CDC frees up drug that fights brain-eating amoeba
(HealthDay)—Miltefosine, a potentially life-saving experimental drug to treat people infected with a rare but deadly brain-eating amoeba, is now available to U.S. doctors directly from the U.S. Centers for Disease Control and Prevention, the agency announced Thursday.
The infection has made headlines recently with cases involving two U.S. children who contracted the amoebic infection while swimming or playing in freshwater.
Both have survived a highly fatal condition called primary amoebic meningoencephalitis (PAM), which stems from infection with the Naegleria fowleri amoeba. Even though they have survived, both children remain very ill.
In a Facebook posting on Wednesday, the family of a stricken Florida 12-year-old, Zachary Reyna, said that antibiotic treatment has beaten the infection, with tests showing no activity from the amoeba. However, the family Facebook posting added, "we know the battle is not over. Extensive damage was done to his brain and we need to pray for any form of activity to come from his brain," the Associated Press reported.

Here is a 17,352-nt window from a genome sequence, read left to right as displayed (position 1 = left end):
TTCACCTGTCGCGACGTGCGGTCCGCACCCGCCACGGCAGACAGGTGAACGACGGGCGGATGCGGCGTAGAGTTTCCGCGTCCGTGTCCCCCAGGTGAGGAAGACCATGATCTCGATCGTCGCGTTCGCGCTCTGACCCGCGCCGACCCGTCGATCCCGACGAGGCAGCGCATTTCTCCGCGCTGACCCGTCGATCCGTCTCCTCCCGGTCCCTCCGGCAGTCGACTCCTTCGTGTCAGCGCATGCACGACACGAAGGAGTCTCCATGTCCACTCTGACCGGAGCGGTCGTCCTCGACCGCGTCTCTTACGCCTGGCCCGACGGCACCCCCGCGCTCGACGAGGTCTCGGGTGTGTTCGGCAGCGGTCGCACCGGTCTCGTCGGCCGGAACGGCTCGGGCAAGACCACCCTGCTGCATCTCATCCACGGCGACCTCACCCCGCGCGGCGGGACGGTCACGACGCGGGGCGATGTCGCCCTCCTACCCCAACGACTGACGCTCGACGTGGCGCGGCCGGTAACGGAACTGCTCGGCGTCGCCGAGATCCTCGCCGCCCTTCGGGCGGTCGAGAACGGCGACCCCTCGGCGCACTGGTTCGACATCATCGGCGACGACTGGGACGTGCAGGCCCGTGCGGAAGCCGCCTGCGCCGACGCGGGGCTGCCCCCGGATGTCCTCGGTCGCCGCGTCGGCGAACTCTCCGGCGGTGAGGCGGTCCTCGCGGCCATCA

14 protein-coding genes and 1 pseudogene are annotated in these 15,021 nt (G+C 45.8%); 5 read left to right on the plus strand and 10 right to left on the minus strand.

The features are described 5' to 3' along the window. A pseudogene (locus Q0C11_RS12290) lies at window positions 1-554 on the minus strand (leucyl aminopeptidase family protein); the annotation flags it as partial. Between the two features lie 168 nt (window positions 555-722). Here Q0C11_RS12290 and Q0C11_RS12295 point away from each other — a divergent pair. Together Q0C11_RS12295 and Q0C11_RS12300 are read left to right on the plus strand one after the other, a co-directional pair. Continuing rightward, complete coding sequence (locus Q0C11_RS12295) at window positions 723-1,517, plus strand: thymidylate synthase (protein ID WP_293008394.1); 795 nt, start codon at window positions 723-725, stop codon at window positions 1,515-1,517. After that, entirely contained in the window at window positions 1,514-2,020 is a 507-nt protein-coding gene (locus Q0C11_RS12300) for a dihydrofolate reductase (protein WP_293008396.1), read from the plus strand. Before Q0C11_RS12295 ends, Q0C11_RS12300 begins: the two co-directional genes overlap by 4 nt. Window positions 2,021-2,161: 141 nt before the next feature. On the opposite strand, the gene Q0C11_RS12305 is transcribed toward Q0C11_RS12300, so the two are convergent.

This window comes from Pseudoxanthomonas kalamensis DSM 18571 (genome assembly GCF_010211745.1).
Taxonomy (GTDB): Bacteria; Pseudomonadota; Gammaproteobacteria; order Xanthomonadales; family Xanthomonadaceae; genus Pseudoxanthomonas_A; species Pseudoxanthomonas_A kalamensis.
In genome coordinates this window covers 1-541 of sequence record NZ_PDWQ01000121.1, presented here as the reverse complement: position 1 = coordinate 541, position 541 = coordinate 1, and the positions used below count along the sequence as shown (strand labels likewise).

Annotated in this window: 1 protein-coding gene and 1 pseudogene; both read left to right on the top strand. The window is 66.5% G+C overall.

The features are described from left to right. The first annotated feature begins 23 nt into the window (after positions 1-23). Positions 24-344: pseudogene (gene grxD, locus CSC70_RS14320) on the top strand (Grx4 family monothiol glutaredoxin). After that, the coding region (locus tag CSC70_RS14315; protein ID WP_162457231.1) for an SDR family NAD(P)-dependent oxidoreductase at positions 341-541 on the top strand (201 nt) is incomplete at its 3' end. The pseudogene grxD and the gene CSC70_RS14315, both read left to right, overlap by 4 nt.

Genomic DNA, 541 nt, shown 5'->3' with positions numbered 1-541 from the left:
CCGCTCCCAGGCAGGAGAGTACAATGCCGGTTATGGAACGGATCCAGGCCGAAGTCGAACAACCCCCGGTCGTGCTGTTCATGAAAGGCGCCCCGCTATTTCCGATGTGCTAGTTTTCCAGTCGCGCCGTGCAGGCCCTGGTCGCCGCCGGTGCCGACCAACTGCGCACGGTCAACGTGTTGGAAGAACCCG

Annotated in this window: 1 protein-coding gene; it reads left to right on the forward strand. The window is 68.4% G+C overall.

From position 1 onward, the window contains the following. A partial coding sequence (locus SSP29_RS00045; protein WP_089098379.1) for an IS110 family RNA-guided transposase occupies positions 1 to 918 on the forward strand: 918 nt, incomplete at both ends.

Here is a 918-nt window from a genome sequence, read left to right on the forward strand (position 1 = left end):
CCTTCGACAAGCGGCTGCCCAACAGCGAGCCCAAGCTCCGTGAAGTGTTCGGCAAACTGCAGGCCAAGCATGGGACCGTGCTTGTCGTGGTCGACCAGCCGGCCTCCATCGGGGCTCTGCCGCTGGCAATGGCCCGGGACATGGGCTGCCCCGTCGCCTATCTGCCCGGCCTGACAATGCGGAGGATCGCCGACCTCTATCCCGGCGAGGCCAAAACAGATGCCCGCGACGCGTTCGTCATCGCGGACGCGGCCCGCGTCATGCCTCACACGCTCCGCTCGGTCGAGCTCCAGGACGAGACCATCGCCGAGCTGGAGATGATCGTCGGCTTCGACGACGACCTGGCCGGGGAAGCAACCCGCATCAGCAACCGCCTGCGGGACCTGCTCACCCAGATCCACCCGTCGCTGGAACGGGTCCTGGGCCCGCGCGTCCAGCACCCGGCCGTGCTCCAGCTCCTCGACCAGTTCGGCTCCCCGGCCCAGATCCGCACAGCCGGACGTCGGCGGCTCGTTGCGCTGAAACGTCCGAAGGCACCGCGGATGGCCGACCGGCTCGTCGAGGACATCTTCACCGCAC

In Arkansas, a 12-year-old girl developed PAM after contracting the amoeba while swimming at a water park in Little Rock. However, in a family Facebook page posting, the family of Kali Hardig said the girl is showing signs of recovery. On Monday, the Facebook page mentioned that Kali said "Hi Mama" to her mother Traci Hardig, ABC News reported.
According to the CDC, only two other people in North America are known to have survived this infection.
In a statement released Thursday in the agency's Morbidity and Mortality Weekly Report, the CDC said that miltefosine has shown promise against Naegleria fowleri and other free-living amoebae.
However, because miltefosine is an experimental drug, its availability was limited. The CDC has now implemented an expanded access investigational new drug protocol with the U.S. Food and Drug Administration to make miltefosine available directly from the CDC.
Doctors who believe they have a patient with an infection caused by a so-called "free-living amoeba" who could benefit from treatment with miltefosine should contact the CDC to consult with an expert in these cases.
N. fowleri enters the body through the nose and travels to the brain, and the infection typically occurs in people who have been swimming in warm freshwater.
In the case of Reyna, it is thought that he contracted the amoeba while knee-boarding in a ditch of standing water. The park in which Hardig is thought to have gotten infected has since been closed, ABC News said.
Cases of N. fowleri infection are extremely rare. Between 2001 and 2010, there were 32 reported cases in the United States, according to the CDC. Most of the cases occurred in the Southeast.
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